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25-year-old New Zealand lawmaker Chlöe Swarbrick responded to a heckling colleague during her speech about the threats of climate change with the internet meme "OK, boomer," reports the Washington Post.

Why it matters: Millennials and Generation Zers have coined the phrase "OK, boomer" as a retort against older generations' patronization. The phrase first found viral fame on social media — notably, TikTok — thanks to a generational divide on issues like student debt and climate change.

  • Swarbrick was arguing in support of legislation that would set New Zealand's carbon emissions target at zero by 2050.
  • In her speech, she noted she'll be 56 in 2050 — when the average age of New Zealand's current Parliament is 49.

What she's saying: Swarbrick has responded to criticism over her retort on Facebook.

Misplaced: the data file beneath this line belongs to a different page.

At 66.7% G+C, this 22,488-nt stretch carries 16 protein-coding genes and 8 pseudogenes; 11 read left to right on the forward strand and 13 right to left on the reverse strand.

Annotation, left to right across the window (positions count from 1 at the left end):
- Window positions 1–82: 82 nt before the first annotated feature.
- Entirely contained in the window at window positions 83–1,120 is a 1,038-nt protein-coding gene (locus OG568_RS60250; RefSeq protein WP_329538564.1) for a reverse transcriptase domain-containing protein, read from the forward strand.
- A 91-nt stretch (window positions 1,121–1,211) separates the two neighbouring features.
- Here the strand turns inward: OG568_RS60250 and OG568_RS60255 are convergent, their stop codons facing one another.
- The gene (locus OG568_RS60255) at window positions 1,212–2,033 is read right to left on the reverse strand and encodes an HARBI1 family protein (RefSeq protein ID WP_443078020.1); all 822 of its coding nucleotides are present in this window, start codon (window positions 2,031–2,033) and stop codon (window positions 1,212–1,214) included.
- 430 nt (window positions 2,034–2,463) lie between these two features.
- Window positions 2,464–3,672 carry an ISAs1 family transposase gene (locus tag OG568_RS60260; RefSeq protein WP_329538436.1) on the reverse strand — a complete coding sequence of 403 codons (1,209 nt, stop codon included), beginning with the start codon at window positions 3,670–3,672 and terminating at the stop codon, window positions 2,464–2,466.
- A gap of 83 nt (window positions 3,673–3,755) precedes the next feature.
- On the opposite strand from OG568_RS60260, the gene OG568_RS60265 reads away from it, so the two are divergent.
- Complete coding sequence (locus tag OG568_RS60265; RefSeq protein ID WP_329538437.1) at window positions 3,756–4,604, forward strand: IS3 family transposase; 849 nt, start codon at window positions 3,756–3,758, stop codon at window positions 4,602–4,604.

"Today I have learnt that responding succinctly and in perfect jest to somebody heckling you about *your age* as you speak about the impact of climate change on *your generation* with the literal title of their generation makes some people very mad."
"So I guess millennials ruined humour. That, or we just need to pull ourselves up by our bootstraps and abstain from avocados. That's the joke."

Go deeper: More younger members of Generation Z use TikTok than Facebook

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President-elect Joe Biden's nominee for Secretary of State Antony Blinken spoke Tuesday at an event introducing the incoming administration's top national security officials, where he told the story of his stepfather being the only one of 900 children at his school in Poland to survive the Holocaust.

What they're saying: "At the end of the war, he made a break from a death march into the woods in Bavaria. From his hiding place, he heard a deep rumbling sound. It was a tank. But instead of the iron cross, he saw painted on its side a five pointed white star," Blinken said.

America's Chinese communities struggle with online disinformation

Illustration: Annelise Capossela/Axios

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Why it matters: There are fewer fact-checking sites and other sources of reliable information in Chinese, making it even harder to push back against disinformation.